You are now at the bottom of the totem pole.

No task is beneath you. All that matters is the team wins.

Sounds easy in theory, but it's pretty hard in practice.

If you can keep this attitude though, you will stand out big time.
Principle #19: Become a master at sales & negotiation

Every opening is a sale - partnerships, recruiting, vision, fundraising

Every close is a negotiation - hiring, alignment, price, terms, value

The faster you can become a sales/negotiation jedi, the better served you'll be
Principle #20: Find "your thing"

Meditating. Sports. Junkie TV. Reading.

Whatever it is.

Have a release that you can go to to recharge.

It'll keep you on track / the journey sustainable.

Otherwise you'll burn out.
And that's it!

I wish I had those 20 principles at my fingertips when I started out.

What else?

What other tips would you give to people early in their career?
If you enjoyed this thread, give me a follow


I tweet about startup lessons, folks I interview on my pod and cool business stories a few times a week!

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More from @RomeenSheth

16 Nov
15 timeless principles on how to deal with adversity 👇
First, some context.

Over the last 2 years, I’ve grown my bootstrapped business by $3M+ in profit.

Sounds awesome right?

Well, yes and no.

There was a lot of misstep, failure and doubt.
You feel a lot of different emotions when going through the journey.

Mega highs on some days and the lowest of lows on others.

I came up with 15 principles that have helped me whenever facing a difficult situation.
Read 22 tweets
12 Nov
The cold hard truth:

Why do companies like Quibi raise billions, while companies like Peloton get nothing?

Because fundraising is a GAME

And most people don’t know the rules.

Here are 8 frameworks packed with 50+ hard earned lessons to help you win the game 👇👇👇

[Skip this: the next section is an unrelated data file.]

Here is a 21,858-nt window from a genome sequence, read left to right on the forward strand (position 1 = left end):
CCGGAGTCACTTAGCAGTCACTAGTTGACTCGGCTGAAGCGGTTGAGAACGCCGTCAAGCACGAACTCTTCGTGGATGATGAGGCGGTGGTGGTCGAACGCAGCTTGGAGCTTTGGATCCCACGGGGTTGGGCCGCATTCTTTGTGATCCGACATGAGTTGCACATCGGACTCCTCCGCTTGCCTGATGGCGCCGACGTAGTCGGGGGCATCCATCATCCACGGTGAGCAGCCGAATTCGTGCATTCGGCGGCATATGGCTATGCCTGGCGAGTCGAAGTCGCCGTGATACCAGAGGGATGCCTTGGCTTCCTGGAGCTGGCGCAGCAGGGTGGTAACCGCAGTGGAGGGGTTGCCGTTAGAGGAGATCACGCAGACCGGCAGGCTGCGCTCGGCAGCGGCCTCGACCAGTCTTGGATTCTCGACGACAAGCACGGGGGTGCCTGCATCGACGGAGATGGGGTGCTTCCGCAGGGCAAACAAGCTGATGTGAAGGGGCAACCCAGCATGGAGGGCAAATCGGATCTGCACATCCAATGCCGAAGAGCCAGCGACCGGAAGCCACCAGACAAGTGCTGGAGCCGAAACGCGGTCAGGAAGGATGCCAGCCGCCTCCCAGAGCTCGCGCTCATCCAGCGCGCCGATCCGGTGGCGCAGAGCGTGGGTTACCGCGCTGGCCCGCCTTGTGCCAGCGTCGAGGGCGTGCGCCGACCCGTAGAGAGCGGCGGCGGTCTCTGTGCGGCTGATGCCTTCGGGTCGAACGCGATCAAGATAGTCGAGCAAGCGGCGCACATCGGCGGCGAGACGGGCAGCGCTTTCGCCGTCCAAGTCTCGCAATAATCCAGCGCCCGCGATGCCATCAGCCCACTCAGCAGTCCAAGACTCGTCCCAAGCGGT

You can’t play the game without nailing the basics.

There are 5 core ingredients to a startup pitch.

- Most have 2.
- Good ones have 4.
- The best have all 5.

Now that you have a grasp of the basics, it’s time to level up.

Good news - most founders make the same mistakes as each other.

Bad news - these mistakes are really easy to make.

Here's what to keep in consideration:

Read 11 tweets
11 Nov
Hot Take:

The metaverse is going to make everything more extreme.

Here’s how the world is about to go on tilt and what it means for you 👇👇👇
My friend @ShaanVP had an awesome thread on the metaverse a few weeks ago.

He set a clear, understandable definition of the metaverse:

The metaverse is a time, not a place.

It’s when our digital life is more important than our physical life.
If you believe in that definition (I do), then it pushes an interesting second order question.

What happens when that shift occurs?

I think everything gets a lot more extreme.

Read 17 tweets
9 Nov
This week I had @chamath on the pod for a hard hitting 80 min discussion.

Man, this was fun.

Here’s 15 unique insights I learned from one of the greatest tech icons of our generation 👇👇👇
Chatting with @chamath was a blast.

He has a special ability to dissect complex topics and articulate them elegantly.

I also found him to be a down to earth guy that was incredibly generous with his time.

Alright...onto the insights:
Insight 1: The world is best understood through the lens of a pendulum

This pendulum swings between 2 poles:

Centralization -- Decentralization

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This necessitates a shift in the role of private enterprise and government
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I love Twitter.

It’s truly the Town Square of the Internet.

But finding the diamond in the rough voices can be tough.

Here are 20 of my favorite people to follow:
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Alex writes extensively about the Founder journey.

The cool part is he’s lived everything he talks about - starting from $0 and selling for $75M with hardly any outside capital raised.

My favorite piece:

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Ryan is a Top 1% founder.

This guy is a machine - he’s built 2 unicorns before the age of 27.

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My favorite piece:

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2 Nov
The ultimate hack to 10x your career:

Enter the Side Door.

Let's break it down 👇👇👇
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It’s been a long week and it’s the party of the year at the local bar.

Awesome - you’re all set to go.

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There’s a massive line outside.

You do what most people do.

You stand in line in the freezing cold for an hour.